The book documents the forms of abuse they experienced: child sexual abuse, multiple-perpetrator rape, emotional abuse and neglect, domestic violence. Some had experienced many forms across their life-course, most were abused in childhood. In addition, women offered how forms of abuse were racialised, derogatory comments about their hair texture/hairstyles, skin complexion, feeling racialised in public spaces, leaving a sense of not belonging – even though all were British citizens.

Those who perpetrated abuse were mostly men they knew who exploited access to the women as children. Women were also physically and emotionally abused and neglected by mothers. Developing on Liz Kelly’s sexual violence continuum, I conceptualised the many forms of abuse/violence women experience as a "continuum of oppression". Women were at first silenced by family members as children, leaving them the burden of reflecting on what had happened and the costs of speaking.

Two women who had experienced domestic violence lost custody of their children to their abusive partners. The book is useful for practitioners/researchers/students who have found it invaluable in understanding the sociocultural contexts UK for Black British women victim/survivors.

Can you explain a bit more about your work with the Black Church Domestic Abuse Forum (BCDAF)?

I am the research/evaluation lead for this collaboration of practitioners, theologians, academics, church leaders, lawyer, journalist, victim/survivors, convened in 2016 to provide domestic abuse resources for church leaders.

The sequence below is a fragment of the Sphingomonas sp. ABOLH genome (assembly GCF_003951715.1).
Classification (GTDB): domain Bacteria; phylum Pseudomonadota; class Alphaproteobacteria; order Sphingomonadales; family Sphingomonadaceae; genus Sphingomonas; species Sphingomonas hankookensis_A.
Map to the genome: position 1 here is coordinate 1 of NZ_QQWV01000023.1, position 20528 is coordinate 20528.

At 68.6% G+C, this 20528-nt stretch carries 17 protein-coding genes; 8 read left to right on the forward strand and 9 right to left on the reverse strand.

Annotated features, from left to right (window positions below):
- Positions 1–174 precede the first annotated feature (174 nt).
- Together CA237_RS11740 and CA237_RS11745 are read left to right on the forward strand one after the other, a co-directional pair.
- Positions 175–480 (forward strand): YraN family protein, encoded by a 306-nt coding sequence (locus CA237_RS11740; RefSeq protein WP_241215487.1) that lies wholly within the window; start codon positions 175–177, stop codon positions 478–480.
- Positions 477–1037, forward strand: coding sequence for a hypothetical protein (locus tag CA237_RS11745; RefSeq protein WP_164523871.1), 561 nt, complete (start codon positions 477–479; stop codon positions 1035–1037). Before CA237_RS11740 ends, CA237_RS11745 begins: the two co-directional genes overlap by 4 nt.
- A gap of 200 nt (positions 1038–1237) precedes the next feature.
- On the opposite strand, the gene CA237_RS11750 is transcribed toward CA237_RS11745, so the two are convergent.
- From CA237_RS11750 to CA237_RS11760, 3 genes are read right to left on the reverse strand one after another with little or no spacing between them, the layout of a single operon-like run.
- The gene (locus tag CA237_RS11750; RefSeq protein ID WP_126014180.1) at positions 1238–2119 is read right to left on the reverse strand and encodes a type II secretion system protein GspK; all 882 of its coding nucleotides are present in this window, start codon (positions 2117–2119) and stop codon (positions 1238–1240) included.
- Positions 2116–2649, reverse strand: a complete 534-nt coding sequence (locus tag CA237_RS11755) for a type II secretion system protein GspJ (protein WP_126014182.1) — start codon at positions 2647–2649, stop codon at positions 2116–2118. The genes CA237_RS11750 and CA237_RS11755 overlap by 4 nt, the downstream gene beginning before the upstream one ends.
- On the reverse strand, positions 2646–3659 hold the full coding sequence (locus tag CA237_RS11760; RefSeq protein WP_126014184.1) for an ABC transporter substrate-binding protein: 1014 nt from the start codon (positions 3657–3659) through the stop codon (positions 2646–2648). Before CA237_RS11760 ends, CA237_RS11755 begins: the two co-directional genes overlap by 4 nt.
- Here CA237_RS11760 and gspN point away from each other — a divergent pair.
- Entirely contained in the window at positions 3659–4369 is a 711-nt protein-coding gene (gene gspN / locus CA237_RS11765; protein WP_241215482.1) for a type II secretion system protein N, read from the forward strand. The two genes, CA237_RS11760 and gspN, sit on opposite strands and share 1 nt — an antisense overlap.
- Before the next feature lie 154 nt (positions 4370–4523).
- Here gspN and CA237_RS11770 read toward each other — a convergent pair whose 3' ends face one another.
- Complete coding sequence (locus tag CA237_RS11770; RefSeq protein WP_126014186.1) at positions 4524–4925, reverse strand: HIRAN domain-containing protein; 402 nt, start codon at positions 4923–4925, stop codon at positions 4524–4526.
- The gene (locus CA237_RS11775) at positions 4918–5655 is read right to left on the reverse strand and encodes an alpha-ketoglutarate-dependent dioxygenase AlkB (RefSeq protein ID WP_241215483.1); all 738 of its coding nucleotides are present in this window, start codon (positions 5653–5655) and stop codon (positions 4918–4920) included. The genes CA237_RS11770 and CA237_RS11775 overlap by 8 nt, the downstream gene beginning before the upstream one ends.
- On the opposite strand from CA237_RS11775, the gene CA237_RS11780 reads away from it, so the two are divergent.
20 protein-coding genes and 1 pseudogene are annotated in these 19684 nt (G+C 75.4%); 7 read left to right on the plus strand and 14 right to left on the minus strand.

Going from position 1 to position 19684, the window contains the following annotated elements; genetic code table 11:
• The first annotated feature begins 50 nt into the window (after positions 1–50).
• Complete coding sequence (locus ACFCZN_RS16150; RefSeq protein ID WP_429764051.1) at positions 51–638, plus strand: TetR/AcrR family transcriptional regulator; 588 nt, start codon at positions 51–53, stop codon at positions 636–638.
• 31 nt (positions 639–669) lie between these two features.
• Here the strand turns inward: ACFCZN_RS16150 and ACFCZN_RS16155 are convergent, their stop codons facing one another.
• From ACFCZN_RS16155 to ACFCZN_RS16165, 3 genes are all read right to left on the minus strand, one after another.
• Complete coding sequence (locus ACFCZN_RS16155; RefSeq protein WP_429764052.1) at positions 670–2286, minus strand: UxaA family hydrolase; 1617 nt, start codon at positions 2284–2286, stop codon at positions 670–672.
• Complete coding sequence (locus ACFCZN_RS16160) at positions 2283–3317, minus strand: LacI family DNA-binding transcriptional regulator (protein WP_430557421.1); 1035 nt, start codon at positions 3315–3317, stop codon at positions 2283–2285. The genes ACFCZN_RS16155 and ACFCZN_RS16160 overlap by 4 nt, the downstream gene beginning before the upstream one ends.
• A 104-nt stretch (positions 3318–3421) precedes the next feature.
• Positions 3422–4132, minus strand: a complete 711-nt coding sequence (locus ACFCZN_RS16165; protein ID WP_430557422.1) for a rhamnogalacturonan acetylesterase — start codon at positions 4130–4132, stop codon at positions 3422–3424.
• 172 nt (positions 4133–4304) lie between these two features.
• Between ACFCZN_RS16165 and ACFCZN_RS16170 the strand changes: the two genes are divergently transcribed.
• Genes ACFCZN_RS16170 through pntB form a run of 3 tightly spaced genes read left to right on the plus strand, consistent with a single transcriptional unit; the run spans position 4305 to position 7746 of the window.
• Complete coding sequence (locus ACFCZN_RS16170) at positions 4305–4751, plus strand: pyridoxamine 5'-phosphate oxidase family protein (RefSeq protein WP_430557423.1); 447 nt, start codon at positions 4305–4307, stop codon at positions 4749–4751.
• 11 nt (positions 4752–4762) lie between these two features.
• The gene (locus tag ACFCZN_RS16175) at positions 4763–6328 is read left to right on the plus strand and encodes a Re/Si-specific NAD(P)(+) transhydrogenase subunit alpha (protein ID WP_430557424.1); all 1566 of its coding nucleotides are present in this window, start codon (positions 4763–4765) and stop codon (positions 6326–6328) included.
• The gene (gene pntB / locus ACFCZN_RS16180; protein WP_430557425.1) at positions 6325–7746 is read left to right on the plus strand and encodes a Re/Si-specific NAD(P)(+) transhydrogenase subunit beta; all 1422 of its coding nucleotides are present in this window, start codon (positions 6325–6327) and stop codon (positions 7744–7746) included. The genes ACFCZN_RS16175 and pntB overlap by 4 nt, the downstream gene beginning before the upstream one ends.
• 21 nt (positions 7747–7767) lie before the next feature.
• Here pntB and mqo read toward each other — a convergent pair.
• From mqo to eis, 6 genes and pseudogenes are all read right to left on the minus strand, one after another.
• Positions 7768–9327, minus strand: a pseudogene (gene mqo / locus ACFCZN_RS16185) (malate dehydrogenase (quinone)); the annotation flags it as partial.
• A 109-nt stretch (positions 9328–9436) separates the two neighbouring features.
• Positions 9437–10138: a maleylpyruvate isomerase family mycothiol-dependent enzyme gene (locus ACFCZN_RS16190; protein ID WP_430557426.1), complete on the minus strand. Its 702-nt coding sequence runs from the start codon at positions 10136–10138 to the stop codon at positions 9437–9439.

We have developed a training toolkit called Walk in the Way of Love, to enable church leaders to better respond to churchgoers who report domestic abuse. The BCDAF works primarily with Black Majority churches (BMCs). BMCs are churches of any denomination where congregants are mostly people of African or Caribbean heritage. BMCs have more than 100-year history, from their origins in Southwark in 1906 with over 500,000 in membership. BMCs are essential as spaces of safety, solace, education, employment and immigration support, fellowship, family, belonging and spiritual uplift. BMCs are under-researched especially on domestic abuse.

I am currently carrying out research funded by a BA/Leverhulme Small Research Grant to investigate awareness and understandings of domestic abuse within BMCs. This will include focus groups and interviews with BMC church leaders and churchgoers on their experiences of reporting or supporting domestic abuse. Find out more about this research

One of the findings from my PhD research was that faith/spirituality was important for all of the women I interviewed. I did not ask about their faith. Women shared photographs of church spaces that made them feel connected, were able to weep without question and I was interested in how these spaces could be more responsive to victim-survivors of child abuse or domestic violence. After I completed my PhD, I was connected to this collective. I was initially interested in church/faith spaces for victim-survivors but the BCDAF became so much more.

What have been the most satisfying and the most challenging elements of your work within churches?

I have learned so much about the process of working collaboratively on shared goals from diverse perspectives and producing outcomes. We hosted a very successful official launch event in January 2021 that was attended by 170 delegates with keynotes from church leaders and the now Domestic Abuse Commissioner for England and Wales. The event has further enabled us to connect with a wider network of individuals and projects doing similar work in faith communities. The BCDAF is also a member of the Faith and Violence Against Women coalition.